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Open Access Publications from the University of California

Combining multiple lower-fidelity models for emulating complex model responses for CCS environmental risk assessment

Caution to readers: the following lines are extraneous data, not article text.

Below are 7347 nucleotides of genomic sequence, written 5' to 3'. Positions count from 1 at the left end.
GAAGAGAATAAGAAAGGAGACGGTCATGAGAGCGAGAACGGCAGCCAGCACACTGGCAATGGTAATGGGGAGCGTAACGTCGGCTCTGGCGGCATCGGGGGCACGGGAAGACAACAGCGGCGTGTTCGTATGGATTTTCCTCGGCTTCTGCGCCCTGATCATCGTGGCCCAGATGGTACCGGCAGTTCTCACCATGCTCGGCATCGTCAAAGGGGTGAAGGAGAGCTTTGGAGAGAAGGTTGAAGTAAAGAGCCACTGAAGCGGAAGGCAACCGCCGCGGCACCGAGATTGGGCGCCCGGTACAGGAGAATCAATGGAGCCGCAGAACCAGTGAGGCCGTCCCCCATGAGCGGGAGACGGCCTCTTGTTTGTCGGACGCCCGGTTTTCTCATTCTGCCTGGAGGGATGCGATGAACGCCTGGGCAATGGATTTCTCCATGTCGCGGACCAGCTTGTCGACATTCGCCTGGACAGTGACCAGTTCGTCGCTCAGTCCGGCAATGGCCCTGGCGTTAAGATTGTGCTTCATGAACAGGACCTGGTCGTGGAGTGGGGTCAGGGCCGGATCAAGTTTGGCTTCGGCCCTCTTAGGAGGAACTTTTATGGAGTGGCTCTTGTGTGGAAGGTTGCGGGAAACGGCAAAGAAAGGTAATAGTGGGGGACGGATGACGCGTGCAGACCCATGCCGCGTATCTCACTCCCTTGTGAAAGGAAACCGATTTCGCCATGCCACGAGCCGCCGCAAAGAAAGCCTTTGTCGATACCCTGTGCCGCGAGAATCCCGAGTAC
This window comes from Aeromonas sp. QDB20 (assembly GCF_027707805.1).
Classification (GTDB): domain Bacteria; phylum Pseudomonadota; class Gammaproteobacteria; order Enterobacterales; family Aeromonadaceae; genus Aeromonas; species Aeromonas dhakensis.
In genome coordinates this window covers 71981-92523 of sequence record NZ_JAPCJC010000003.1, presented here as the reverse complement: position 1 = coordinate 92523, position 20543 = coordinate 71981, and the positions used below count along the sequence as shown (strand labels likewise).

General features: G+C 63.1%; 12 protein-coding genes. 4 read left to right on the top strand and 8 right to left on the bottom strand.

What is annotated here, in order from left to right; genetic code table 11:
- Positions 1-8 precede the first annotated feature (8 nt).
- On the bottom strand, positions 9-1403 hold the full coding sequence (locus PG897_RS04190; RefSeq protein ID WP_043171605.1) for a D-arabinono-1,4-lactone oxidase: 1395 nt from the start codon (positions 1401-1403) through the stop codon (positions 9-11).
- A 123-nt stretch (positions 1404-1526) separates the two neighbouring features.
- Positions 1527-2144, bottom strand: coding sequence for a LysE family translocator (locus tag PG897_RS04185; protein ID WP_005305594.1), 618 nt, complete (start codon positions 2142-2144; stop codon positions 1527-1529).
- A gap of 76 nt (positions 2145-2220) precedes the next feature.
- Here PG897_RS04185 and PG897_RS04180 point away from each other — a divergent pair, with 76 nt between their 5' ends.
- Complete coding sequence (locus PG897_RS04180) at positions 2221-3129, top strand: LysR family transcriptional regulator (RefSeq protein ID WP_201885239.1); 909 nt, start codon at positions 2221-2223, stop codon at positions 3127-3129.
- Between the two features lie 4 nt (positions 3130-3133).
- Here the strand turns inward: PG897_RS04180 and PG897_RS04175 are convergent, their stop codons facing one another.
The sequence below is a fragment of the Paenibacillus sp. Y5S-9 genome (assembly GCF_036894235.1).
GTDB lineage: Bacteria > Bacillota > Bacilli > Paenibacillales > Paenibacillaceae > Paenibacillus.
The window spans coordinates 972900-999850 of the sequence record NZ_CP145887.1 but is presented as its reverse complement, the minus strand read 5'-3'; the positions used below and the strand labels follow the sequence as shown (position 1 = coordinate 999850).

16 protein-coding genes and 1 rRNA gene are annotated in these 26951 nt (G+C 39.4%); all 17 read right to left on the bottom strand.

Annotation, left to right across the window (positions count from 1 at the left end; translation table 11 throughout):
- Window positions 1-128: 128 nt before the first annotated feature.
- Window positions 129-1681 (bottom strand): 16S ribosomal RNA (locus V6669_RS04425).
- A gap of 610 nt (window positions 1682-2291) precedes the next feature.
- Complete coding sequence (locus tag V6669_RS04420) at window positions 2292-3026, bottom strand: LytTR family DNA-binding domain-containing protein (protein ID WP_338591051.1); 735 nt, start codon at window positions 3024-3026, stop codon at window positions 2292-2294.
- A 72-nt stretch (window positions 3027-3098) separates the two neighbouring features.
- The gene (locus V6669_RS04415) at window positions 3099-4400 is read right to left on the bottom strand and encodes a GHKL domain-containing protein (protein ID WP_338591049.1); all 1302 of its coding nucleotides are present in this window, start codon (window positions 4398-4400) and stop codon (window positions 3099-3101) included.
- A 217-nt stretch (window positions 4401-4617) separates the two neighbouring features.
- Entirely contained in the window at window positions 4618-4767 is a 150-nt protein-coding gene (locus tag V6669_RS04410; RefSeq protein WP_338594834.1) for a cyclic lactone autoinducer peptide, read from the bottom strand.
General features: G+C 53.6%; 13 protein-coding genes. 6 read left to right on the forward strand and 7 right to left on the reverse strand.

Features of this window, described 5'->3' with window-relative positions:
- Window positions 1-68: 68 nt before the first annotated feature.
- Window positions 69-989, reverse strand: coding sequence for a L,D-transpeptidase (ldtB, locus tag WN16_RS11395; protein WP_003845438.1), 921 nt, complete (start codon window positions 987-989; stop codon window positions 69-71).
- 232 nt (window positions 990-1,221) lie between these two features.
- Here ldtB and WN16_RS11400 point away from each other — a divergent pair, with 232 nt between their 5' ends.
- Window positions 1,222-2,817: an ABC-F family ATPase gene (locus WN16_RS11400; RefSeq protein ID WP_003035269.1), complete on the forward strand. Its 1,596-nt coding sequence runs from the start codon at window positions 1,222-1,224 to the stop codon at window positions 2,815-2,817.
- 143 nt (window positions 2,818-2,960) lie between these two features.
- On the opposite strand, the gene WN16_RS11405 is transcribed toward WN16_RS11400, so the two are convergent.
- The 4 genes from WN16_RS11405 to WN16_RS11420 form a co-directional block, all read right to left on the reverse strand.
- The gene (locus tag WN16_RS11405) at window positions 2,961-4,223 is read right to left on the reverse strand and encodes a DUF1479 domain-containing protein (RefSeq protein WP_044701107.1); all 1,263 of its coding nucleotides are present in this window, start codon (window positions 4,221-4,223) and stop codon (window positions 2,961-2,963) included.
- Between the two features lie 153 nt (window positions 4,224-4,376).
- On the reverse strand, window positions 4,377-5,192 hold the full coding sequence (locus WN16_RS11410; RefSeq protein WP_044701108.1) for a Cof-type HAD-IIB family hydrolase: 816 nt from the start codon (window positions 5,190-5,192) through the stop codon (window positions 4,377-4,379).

Numerical modeling is essential to support natural resource management and environmental policy-making. In the context of CO2 geological sequestration, these models are indispensible parts of risk assessment tools. However, because of increasing complexity, modern numerical models require a great computational effort, which in some cases may be infeasible. An increasingly popular approach to overcome computational limitations is the use of surrogate models. This paper presents a new surrogate modeling approach to reduce the computational cost of running a complex, high-fidelity model. The approach is based on the simplification the high-fidelity model into computationally efficient, lower-fidelity models and on linking them with a mathematical function (linking function) that addresses the discrepancies between outputs from models with different levels of fidelity. The resulting linking function model, which can be developed with small computational effort, can be efficiently used in numerical applications where multiple runs of the original high-fidelity model are required, such as for uncertainty quantification or sensitivity analysis. The proposed approach was then applied to the development of a reduced order model for the prediction of groundwater quality impacts from CO2 and brine leakage for the National Risk Assessment Partnership (NRAP) project.

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